Website LinkingYes there are plenty of companies out there spruiking the use of backlinks, guest blogging, and paying for links from authors to build your sites rankings. This is not a long term strategy that will get you very far. In fact done repeatedly on low quality sites links like this will get you banned from Google until corrected. An example of this was Interflora UK who paid for 150 advertorials in the lead up to valentines day 2013 in regional papers all linking back to them. This promptly resulted in a ban from search results until they at least applied a nofollow on the paid links.
Results require workKeeping your website in a decent search engine ranking is hard work. It isn’t easy and requires constant effort.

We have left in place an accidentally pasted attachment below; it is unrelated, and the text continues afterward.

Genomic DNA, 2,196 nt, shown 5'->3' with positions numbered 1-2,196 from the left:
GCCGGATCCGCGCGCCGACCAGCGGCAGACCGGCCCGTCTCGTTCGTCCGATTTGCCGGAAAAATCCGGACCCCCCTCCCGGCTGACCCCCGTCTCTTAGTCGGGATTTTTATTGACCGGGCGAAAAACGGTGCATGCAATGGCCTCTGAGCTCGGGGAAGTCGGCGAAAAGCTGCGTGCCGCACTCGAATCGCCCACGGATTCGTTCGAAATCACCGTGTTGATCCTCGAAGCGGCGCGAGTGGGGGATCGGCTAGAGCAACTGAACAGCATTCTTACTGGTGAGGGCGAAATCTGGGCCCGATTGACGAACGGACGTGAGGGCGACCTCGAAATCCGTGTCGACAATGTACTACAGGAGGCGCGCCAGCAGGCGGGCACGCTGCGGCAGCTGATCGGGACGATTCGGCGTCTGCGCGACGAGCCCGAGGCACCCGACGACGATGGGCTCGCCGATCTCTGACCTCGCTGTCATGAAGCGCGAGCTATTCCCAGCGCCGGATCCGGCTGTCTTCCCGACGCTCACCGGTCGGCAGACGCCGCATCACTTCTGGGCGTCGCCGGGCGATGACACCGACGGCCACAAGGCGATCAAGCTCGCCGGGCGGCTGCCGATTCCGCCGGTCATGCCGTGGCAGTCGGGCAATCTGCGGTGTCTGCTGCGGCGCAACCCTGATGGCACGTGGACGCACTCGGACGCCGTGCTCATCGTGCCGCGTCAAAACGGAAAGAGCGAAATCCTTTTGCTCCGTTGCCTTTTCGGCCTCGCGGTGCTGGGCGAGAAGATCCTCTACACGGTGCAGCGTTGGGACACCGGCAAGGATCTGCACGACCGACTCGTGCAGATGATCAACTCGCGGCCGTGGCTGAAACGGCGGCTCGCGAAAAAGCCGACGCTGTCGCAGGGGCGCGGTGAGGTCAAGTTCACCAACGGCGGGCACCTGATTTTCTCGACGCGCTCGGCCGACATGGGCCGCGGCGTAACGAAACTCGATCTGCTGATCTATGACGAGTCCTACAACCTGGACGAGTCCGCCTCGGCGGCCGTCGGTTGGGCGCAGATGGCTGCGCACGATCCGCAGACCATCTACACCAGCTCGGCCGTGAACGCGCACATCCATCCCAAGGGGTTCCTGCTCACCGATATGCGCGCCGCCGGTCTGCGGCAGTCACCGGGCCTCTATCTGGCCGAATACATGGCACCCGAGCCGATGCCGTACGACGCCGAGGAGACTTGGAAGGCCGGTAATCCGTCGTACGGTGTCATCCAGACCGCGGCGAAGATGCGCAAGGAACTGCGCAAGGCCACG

- Publishing new content
- Refreshing outdated content
- Making sure your legitimate links still work
- Competitors working harder
- Search engines updating there rules
The Wrap upEssentially the take away from this is, Work. Gaining, maintaining and improving the position of your business website, your businesses online reputation and the amount of potential customers seeking out your business requires constant ongoing effort. There are no short cuts. If some one is offering to get your business on page one of search results for $X amount each month your scam alert system should be at least starting to sound. Achieving a good ranking in Google search results requires consistent, repeated work on your sites, content, links and structure. SEO and your business website’s content go together in producing a page, a site and content you would be happy to have reflect on your business. It takes time, often lots of time and with attention you and your business should see steady growth in the traffic hitting your website.